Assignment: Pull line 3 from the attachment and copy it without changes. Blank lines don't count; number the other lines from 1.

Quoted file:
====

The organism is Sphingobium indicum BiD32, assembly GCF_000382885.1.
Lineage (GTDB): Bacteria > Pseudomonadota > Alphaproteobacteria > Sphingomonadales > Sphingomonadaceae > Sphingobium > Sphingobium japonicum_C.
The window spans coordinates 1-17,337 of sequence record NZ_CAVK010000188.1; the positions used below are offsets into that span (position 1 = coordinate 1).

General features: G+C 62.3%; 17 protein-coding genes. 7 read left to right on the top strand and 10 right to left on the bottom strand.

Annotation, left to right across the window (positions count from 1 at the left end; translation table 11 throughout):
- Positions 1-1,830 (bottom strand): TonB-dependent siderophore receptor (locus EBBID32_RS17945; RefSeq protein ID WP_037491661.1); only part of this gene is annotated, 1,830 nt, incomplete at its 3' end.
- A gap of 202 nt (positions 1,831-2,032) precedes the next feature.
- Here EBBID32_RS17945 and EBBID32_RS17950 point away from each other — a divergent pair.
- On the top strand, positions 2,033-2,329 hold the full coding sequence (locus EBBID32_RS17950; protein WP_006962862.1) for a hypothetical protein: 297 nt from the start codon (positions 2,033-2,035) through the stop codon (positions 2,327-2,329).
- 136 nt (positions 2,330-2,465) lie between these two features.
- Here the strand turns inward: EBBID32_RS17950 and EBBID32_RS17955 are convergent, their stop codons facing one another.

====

The window spans coordinates 1-17,337 of sequence record NZ_CAVK010000188.1; the positions used below are offsets into that span (position 1 = coordinate 1).